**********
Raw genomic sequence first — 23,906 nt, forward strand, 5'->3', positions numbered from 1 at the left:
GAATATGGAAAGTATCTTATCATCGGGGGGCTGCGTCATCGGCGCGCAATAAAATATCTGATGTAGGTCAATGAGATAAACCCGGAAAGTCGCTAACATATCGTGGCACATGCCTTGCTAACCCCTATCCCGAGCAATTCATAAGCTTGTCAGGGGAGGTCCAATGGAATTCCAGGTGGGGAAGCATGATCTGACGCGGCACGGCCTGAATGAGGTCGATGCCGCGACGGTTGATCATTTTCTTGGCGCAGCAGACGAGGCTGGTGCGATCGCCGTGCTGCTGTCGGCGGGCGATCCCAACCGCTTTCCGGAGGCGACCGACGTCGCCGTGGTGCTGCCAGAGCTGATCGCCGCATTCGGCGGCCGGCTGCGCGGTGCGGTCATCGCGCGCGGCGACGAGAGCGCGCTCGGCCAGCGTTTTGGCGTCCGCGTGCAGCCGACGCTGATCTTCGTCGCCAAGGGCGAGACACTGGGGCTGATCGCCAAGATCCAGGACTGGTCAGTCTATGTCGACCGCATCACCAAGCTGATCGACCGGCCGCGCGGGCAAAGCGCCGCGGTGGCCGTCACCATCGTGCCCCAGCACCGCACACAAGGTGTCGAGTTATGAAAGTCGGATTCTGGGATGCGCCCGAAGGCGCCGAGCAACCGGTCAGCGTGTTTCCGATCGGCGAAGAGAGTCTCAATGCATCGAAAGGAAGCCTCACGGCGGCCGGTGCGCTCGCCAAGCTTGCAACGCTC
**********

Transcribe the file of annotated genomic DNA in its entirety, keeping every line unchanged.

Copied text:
Raw genomic sequence first — 23,906 nt, forward strand, 5'->3', positions numbered from 1 at the left:
GAATATGGAAAGTATCTTATCATCGGGGGGCTGCGTCATCGGCGCGCAATAAAATATCTGATGTAGGTCAATGAGATAAACCCGGAAAGTCGCTAACATATCGTGGCACATGCCTTGCTAACCCCTATCCCGAGCAATTCATAAGCTTGTCAGGGGAGGTCCAATGGAATTCCAGGTGGGGAAGCATGATCTGACGCGGCACGGCCTGAATGAGGTCGATGCCGCGACGGTTGATCATTTTCTTGGCGCAGCAGACGAGGCTGGTGCGATCGCCGTGCTGCTGTCGGCGGGCGATCCCAACCGCTTTCCGGAGGCGACCGACGTCGCCGTGGTGCTGCCAGAGCTGATCGCCGCATTCGGCGGCCGGCTGCGCGGTGCGGTCATCGCGCGCGGCGACGAGAGCGCGCTCGGCCAGCGTTTTGGCGTCCGCGTGCAGCCGACGCTGATCTTCGTCGCCAAGGGCGAGACACTGGGGCTGATCGCCAAGATCCAGGACTGGTCAGTCTATGTCGACCGCATCACCAAGCTGATCGACCGGCCGCGCGGGCAAAGCGCCGCGGTGGCCGTCACCATCGTGCCCCAGCACCGCACACAAGGTGTCGAGTTATGAAAGTCGGATTCTGGGATGCGCCCGAAGGCGCCGAGCAACCGGTCAGCGTGTTTCCGATCGGCGAAGAGAGTCTCAATGCATCGAAAGGAAGCCTCACGGCGGCCGGTGCGCTCGCCAAGCTTGCAACGCTC